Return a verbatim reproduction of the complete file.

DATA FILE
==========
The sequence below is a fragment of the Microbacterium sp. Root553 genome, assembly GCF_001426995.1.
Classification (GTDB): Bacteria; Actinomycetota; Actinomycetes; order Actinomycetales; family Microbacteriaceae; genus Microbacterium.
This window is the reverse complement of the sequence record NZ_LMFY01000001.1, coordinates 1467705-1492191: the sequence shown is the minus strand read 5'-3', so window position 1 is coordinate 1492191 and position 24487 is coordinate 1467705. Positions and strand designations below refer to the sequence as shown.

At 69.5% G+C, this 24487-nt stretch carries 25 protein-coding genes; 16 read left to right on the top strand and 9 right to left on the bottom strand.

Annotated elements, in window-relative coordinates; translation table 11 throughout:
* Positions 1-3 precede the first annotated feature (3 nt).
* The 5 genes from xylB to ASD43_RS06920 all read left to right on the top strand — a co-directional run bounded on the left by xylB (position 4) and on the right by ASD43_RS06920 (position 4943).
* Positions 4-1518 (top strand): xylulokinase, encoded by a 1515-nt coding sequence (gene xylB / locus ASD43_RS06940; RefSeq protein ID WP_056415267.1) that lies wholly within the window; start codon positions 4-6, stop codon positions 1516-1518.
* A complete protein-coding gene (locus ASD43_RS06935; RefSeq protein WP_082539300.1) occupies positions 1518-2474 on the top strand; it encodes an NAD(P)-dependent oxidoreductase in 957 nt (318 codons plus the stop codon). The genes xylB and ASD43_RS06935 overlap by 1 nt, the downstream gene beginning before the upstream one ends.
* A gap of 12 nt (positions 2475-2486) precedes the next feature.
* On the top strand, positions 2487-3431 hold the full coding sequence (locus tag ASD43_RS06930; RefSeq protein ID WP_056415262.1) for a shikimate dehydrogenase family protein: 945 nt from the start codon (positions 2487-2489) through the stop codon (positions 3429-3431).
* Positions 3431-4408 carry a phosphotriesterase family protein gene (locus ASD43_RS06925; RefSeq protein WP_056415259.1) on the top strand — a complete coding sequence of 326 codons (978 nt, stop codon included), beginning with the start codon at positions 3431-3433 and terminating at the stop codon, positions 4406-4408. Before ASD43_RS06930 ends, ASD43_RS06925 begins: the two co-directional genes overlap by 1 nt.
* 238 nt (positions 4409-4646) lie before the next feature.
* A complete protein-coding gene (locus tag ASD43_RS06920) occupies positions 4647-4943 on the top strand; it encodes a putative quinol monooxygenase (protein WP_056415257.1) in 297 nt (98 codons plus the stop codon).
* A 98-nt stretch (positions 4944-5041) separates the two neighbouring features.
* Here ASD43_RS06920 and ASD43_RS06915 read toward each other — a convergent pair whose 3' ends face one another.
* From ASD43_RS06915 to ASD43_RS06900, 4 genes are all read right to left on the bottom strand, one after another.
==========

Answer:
The sequence below is a fragment of the Microbacterium sp. Root553 genome, assembly GCF_001426995.1.
Classification (GTDB): Bacteria; Actinomycetota; Actinomycetes; order Actinomycetales; family Microbacteriaceae; genus Microbacterium.
This window is the reverse complement of the sequence record NZ_LMFY01000001.1, coordinates 1467705-1492191: the sequence shown is the minus strand read 5'-3', so window position 1 is coordinate 1492191 and position 24487 is coordinate 1467705. Positions and strand designations below refer to the sequence as shown.

At 69.5% G+C, this 24487-nt stretch carries 25 protein-coding genes; 16 read left to right on the top strand and 9 right to left on the bottom strand.

Annotated elements, in window-relative coordinates; translation table 11 throughout:
* Positions 1-3 precede the first annotated feature (3 nt).
* The 5 genes from xylB to ASD43_RS06920 all read left to right on the top strand — a co-directional run bounded on the left by xylB (position 4) and on the right by ASD43_RS06920 (position 4943).
* Positions 4-1518 (top strand): xylulokinase, encoded by a 1515-nt coding sequence (gene xylB / locus ASD43_RS06940; RefSeq protein ID WP_056415267.1) that lies wholly within the window; start codon positions 4-6, stop codon positions 1516-1518.
* A complete protein-coding gene (locus ASD43_RS06935; RefSeq protein WP_082539300.1) occupies positions 1518-2474 on the top strand; it encodes an NAD(P)-dependent oxidoreductase in 957 nt (318 codons plus the stop codon). The genes xylB and ASD43_RS06935 overlap by 1 nt, the downstream gene beginning before the upstream one ends.
* A gap of 12 nt (positions 2475-2486) precedes the next feature.
* On the top strand, positions 2487-3431 hold the full coding sequence (locus tag ASD43_RS06930; RefSeq protein ID WP_056415262.1) for a shikimate dehydrogenase family protein: 945 nt from the start codon (positions 2487-2489) through the stop codon (positions 3429-3431).
* Positions 3431-4408 carry a phosphotriesterase family protein gene (locus ASD43_RS06925; RefSeq protein WP_056415259.1) on the top strand — a complete coding sequence of 326 codons (978 nt, stop codon included), beginning with the start codon at positions 3431-3433 and terminating at the stop codon, positions 4406-4408. Before ASD43_RS06930 ends, ASD43_RS06925 begins: the two co-directional genes overlap by 1 nt.
* 238 nt (positions 4409-4646) lie before the next feature.
* A complete protein-coding gene (locus tag ASD43_RS06920) occupies positions 4647-4943 on the top strand; it encodes a putative quinol monooxygenase (protein WP_056415257.1) in 297 nt (98 codons plus the stop codon).
* A 98-nt stretch (positions 4944-5041) separates the two neighbouring features.
* Here ASD43_RS06920 and ASD43_RS06915 read toward each other — a convergent pair whose 3' ends face one another.
* From ASD43_RS06915 to ASD43_RS06900, 4 genes are all read right to left on the bottom strand, one after another.